"My" new book BLIND SPOT pubbing tomorrow!
With all the excitement around here, I’d nearly forgotten that one of my co-writing book projects is pubbing tomorrow.
Blind Spot, which is being published by the HarperCollins imprint, HarperOne, is a book I co-wrote with the British scientist Gordon Rugg, whom I profiled in Wired magazine back in 2004.
For lack of a better expression, Rugg is an “expert on human expertise.” He studies how human beings can acquire profound knowledge yet still manage to screw up. Rugg first garnered international media attention a few years back when he asserted that the freaky Voynich Manuscript—a bizarre book preserved at Yale University—was in fact a hoax.
He claims that the scholars who’ve studied that book for the last 100 years failed to “decode” or “translate” the book because they simply made a mistake—because that’s what experts do. (I should say that his “solution” is still hotly debated.)
Blind Spot uses Rugg’s Voynich findings as a jumping-off point for discussing other types of expert errors. The book is what publishers call a “big think” or “Gladwellian” book, and it was certainly interesting to work on. Just a week or so ago, Rugg revealed another twist on his Voynich work at the online ‘zine, Tablet. I just noticed thatThe Millions also linked to that article.
People sometimes ask how I work these co-writing projects. The truth is, every one is different. In this case, Rugg was kind to let me share a byline on the cover, but since the book’s content is 100 percent out of Rugg’s brain, he will do the bulk of the media interviews and outreach.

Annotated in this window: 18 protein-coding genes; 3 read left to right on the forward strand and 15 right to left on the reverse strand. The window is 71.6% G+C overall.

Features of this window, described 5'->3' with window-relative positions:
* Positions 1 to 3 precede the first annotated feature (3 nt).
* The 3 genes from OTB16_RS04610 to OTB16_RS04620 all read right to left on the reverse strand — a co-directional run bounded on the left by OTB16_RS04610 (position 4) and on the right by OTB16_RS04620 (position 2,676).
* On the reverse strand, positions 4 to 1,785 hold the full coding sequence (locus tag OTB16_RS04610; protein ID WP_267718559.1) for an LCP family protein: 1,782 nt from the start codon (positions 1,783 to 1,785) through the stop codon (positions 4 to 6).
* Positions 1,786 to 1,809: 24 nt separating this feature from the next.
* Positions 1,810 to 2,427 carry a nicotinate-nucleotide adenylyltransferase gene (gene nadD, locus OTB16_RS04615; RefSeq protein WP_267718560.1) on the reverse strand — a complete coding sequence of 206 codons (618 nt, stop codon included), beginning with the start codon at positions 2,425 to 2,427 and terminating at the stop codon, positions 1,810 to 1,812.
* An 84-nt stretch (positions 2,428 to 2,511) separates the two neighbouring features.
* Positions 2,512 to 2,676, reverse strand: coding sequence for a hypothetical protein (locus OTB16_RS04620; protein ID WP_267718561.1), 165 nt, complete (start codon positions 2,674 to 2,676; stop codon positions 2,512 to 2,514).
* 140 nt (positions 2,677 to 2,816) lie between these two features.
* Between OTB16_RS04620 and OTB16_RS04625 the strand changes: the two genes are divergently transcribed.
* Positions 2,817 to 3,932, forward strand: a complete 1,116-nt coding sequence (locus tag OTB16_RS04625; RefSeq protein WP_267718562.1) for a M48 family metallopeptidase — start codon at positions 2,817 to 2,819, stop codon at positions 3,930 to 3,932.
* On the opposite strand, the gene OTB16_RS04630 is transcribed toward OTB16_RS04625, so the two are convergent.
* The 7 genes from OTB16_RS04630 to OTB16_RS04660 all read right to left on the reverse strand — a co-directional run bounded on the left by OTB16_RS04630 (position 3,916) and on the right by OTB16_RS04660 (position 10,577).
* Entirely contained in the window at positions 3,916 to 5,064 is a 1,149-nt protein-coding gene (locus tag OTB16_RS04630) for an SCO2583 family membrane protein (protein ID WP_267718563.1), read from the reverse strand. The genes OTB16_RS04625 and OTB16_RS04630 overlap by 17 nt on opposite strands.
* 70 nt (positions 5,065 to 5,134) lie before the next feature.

Here’s the publisher’s pitch for Blind Spot:
“What can chess masters teach us about how humans become experts?
Why can’t race car drivers explain decisions they’ve made behind the wheel?
What does predicting the winner of a soccer match say about our ability to make the right choice?
When we talk about experts, we typically have bought into the idea that they have all the answers. Now, in this groundbreaking book, Gordon Rugg exposes the surprising ways in which all people tend to make the same sorts of mistakes, regardless of what field they are in, how smart they are, or even their level of expertise. Focusing on why and how we make decisions, Rugg offers insight into what motivates us, how we fail to find the answers we are looking for, how we can learn to ask the essential questions, and more.
Rugg has devoted his life to learning how experts solve problems. He gained international attention after arguing persuasively that the famous Voynich Manuscript is a hoax. Now, he demonstrates his techniques in the Verifier Method, which can be applied to any seemingly unsolvable problem.
Drawing on his personal odyssey in the field of human expertise, Rugg makes astute and entertaining conclusions about how and why we inevitably fail, and explains how to make better mistakes, work backward, and reengineer the ways we pursue success.”
If the premise intrigues you, check out the links below: